This Scene In She's Gotta Have It Gets The Black British Experience All Wrong

Photo Courtesy Of Netflix
In season two of Spike Lee's She's Gotta Have It, the protagonist Nola Darling (DeWanda Wise) and her love interest Olumide "Olu" Owoye (Michael Luwoye) meet on a prestigious residency for black artists in Martha’s Vineyard. Nola is an up-and-coming artist from Brooklyn with a taste for social activism, Olu is an established British sculptor who makes enormous structures out of cow dung.
One evening, after Olu (wearing Ghanaian Kente clothing even though he's supposed to be of Nigerian heritage, but anyhow) makes her dinner, Nola voices her distaste for black British actors "taking" African American roles, and thus begins a conversation rife with ignorance.
Photo Courtesy Of Netflix
Here's how it goes: The scene begins with Nola sitting on a long black leather sofa, sipping a large glass of white wine and purposely mispronouncing the names of British Nigerian actors Chiwetel Ejiofor and John Boyega. "I’m not mad at Chewy-to Ijeda-tofu. I’m not mad at John PuertoRico Bodega," she says. The mispronunciation of the names of people of colour by white people (a form of microaggression) has been an ongoing worldwide debate for years now. "Names have incredible significance to families, with so much thought, meaning and culture woven into them," Rita Kohli, assistant professor of education at the University of California at Riverside, told Quartz about the names of foreign students in schools. "[When teachers] mispronounce, disregard or change [a student’s] name, they are in a sense disregarding the family and culture of the students as well." This translates to all aspects of life for people with 'exotic' names and even though throughout the show Nola’s character is depicted as well-informed on racial politics and social injustice, she seems to miss the outrageousness (and outright offensiveness) of her intentional blunder.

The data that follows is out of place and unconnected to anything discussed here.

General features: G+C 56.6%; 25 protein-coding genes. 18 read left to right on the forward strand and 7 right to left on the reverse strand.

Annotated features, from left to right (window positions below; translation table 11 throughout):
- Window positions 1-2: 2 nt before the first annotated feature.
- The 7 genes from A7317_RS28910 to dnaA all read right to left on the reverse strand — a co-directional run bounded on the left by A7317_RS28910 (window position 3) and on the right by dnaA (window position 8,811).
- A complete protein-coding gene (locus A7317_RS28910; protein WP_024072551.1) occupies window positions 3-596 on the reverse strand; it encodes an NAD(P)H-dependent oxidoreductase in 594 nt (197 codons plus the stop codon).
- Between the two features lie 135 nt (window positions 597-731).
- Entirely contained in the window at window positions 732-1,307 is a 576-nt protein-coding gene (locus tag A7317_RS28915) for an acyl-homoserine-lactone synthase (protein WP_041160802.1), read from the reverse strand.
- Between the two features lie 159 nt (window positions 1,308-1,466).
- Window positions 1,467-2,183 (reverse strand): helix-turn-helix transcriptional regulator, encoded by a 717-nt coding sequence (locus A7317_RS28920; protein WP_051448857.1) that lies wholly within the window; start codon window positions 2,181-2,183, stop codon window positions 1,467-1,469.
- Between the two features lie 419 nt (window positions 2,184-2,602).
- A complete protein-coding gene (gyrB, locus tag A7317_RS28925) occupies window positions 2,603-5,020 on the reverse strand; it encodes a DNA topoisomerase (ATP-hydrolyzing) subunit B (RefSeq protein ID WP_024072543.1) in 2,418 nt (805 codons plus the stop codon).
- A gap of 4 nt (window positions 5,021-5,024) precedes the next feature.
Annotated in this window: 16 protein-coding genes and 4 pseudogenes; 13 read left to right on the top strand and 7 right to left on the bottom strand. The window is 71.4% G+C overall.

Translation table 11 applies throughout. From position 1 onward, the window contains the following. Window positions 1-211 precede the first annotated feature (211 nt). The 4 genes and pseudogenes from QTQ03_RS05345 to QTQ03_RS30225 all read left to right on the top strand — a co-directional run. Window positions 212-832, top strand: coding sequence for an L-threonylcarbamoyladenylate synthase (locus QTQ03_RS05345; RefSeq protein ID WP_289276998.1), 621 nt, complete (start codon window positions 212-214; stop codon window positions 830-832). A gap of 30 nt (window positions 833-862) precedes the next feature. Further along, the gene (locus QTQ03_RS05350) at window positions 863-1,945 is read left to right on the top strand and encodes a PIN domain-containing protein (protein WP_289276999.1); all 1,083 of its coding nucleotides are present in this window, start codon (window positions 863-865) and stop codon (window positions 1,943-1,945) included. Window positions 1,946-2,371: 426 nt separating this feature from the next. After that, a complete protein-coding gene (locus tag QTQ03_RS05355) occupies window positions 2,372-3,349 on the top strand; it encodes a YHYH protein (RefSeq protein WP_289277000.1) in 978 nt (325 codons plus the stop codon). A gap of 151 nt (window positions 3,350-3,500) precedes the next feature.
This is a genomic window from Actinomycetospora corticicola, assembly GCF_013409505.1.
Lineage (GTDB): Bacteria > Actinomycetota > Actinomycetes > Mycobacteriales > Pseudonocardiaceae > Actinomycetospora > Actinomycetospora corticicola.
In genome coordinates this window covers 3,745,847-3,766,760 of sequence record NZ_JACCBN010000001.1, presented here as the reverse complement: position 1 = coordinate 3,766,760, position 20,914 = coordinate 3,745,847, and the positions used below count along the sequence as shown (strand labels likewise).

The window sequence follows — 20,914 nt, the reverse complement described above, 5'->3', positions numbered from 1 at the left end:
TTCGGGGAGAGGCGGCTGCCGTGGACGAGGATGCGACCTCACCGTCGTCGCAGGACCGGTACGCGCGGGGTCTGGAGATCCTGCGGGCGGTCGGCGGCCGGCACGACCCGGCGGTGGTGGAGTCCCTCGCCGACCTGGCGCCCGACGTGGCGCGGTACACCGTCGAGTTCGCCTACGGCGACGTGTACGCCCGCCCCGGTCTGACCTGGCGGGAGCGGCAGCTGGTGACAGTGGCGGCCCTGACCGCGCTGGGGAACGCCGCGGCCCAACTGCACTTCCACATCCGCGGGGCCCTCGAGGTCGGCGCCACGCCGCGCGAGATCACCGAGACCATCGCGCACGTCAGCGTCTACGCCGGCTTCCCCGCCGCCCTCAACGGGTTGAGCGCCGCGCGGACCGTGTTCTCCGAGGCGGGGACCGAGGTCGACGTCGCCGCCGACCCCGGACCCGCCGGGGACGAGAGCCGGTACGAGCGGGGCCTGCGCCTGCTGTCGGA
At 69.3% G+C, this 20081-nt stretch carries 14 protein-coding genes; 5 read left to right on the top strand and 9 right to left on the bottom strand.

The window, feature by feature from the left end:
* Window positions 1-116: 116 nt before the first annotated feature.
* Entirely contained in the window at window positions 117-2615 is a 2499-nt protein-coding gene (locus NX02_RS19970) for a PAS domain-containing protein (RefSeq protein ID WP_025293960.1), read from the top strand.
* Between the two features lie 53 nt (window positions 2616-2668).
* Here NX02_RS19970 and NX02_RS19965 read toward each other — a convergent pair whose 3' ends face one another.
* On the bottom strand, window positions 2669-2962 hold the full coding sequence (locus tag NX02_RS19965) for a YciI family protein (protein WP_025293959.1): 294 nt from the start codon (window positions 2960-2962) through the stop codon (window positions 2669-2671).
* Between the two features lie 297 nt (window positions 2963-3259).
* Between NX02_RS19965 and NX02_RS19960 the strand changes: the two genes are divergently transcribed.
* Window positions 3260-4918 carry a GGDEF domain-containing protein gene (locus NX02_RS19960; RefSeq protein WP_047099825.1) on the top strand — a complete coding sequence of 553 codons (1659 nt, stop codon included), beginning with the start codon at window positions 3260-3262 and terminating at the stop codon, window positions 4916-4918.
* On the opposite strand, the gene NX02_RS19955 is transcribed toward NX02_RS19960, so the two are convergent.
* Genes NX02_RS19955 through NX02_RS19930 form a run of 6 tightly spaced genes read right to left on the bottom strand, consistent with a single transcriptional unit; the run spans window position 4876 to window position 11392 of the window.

Nola also goes on to agree with Samuel L Jackson's controversial comment from 2017 that the main character of Get Out should never have been played by the British Daniel Kaluuya because black Brits do not experience the same racial prejudice as African Americans. "You London blokes need to fall back and fall away from taking all of our roles. We have dope, talented, trained qualified black actors right here in the States. And at the end of the day black Brits just come cheaper," she explains. Kaluuya rebutted Samuel L Jackson's claim in a QZ interview saying, "I resent that I have to prove that I’m black" and going on to talk about his own personal race-related traumas.
John Boyega, who has starred in Star Wars: The Last Jedi and Attack The Block simply called Nola's comments "trash" on Twitter. Others have argued that the idea that British actors come cheap is nonsense.
Courtesy of Netflix
As the scene continues, Olu says that "black British actors are better suited than black American actors for Stateside roles because they don’t carry the burden of fucked up black American history." Nola then calls him out for being "ignorant", explaining black British history and its relationship to slavery and concluding that "you [black Britons] just have Stockholm syndrome and fell in love with your captors."
Olu is a black man from Britain, where a vast proportion of the black population are descendants of Caribbean slaves – something he would have known, surely? The scene ends with Olu praising Nola for her brash statements, and then the two have sex.
The scene has been met with backlash on social media, with many expressing disappointment with Spike Lee's script. For me, it's annoying that She’s Gotta Have It missed the chance to discuss why black people are fighting for such a minute number of opportunities in the creative industries. But instead, the conversation only scrapes the surface of a much larger issue and pits two minority groups against each other in the process.
Seasons one and two of She's Gotta Have It are on Netflix now

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